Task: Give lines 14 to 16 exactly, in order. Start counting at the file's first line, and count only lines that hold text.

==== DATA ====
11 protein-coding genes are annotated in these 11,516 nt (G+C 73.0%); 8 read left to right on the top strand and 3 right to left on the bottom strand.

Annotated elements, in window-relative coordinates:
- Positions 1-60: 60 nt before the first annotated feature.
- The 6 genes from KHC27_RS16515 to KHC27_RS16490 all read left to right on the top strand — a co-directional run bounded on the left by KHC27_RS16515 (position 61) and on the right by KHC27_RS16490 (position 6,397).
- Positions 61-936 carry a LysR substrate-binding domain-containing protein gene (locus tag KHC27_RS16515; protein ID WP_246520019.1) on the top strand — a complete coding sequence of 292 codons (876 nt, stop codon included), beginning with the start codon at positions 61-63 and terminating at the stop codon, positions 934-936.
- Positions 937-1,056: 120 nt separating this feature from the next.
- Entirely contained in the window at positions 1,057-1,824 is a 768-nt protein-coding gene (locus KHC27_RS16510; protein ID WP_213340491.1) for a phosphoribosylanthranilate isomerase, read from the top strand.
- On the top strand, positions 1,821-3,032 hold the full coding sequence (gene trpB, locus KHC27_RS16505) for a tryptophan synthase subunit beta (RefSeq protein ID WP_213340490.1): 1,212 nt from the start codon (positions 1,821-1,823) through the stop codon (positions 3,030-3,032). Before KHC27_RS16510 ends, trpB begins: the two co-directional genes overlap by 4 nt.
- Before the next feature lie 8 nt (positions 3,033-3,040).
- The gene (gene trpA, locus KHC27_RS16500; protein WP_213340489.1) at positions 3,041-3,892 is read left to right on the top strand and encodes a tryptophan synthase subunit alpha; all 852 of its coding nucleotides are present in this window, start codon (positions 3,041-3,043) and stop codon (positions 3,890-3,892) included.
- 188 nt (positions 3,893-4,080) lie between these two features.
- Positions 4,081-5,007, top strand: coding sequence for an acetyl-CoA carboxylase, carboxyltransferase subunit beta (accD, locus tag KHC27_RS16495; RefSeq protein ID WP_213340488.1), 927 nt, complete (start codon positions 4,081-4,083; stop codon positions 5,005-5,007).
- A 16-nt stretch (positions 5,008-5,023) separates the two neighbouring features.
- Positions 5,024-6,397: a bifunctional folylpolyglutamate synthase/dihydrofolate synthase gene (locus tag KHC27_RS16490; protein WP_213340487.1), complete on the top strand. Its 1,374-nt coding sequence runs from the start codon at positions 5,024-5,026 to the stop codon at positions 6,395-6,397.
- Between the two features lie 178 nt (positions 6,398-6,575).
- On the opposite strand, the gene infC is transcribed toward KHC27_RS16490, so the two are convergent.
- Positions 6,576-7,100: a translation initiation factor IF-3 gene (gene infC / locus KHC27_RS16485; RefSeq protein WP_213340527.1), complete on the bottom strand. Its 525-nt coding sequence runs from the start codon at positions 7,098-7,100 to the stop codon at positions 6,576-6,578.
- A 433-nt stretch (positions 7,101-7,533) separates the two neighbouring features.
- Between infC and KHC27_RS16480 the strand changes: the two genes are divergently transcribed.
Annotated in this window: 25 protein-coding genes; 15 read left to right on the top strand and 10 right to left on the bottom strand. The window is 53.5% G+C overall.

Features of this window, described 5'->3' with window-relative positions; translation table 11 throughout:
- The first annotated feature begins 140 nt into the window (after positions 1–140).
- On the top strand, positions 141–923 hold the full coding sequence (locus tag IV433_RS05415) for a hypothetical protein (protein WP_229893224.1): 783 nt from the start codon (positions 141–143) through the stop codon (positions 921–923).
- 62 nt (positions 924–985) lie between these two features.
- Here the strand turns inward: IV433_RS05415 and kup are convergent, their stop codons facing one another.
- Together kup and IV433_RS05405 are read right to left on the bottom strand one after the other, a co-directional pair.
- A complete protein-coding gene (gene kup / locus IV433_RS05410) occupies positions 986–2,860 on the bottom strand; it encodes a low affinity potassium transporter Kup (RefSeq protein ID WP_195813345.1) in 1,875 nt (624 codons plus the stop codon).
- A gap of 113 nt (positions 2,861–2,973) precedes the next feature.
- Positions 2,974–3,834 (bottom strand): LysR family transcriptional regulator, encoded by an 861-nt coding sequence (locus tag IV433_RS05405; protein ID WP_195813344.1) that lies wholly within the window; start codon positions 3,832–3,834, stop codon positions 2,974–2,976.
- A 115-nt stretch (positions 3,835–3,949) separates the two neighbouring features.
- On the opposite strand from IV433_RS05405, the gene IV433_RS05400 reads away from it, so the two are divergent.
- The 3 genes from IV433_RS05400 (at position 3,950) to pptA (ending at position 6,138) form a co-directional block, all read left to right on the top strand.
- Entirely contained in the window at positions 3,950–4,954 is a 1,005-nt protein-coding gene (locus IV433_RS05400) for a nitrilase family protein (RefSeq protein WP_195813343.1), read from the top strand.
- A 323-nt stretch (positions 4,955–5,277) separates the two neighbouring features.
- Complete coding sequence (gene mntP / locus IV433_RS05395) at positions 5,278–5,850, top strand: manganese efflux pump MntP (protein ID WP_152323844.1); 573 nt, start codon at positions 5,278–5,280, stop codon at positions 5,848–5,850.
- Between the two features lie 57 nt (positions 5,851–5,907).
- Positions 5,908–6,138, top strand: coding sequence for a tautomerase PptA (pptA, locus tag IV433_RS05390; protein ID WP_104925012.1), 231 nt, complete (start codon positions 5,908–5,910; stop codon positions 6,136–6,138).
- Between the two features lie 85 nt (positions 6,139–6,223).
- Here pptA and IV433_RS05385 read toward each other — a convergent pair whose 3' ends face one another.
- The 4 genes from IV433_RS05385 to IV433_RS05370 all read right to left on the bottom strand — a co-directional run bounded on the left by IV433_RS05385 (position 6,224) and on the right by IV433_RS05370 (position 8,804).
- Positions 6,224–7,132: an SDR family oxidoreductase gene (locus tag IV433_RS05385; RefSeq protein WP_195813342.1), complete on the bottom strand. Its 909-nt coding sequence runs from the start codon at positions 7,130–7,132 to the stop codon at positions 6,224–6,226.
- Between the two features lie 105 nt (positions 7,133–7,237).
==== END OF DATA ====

- Positions 5,024-6,397: a bifunctional folylpolyglutamate synthase/dihydrofolate synthase gene (locus tag KHC27_RS16490; protein WP_213340487.1), complete on the top strand. Its 1,374-nt coding sequence runs from the start codon at positions 5,024-5,026 to the stop codon at positions 6,395-6,397.
- Between the two features lie 178 nt (positions 6,398-6,575).
- On the opposite strand, the gene infC is transcribed toward KHC27_RS16490, so the two are convergent.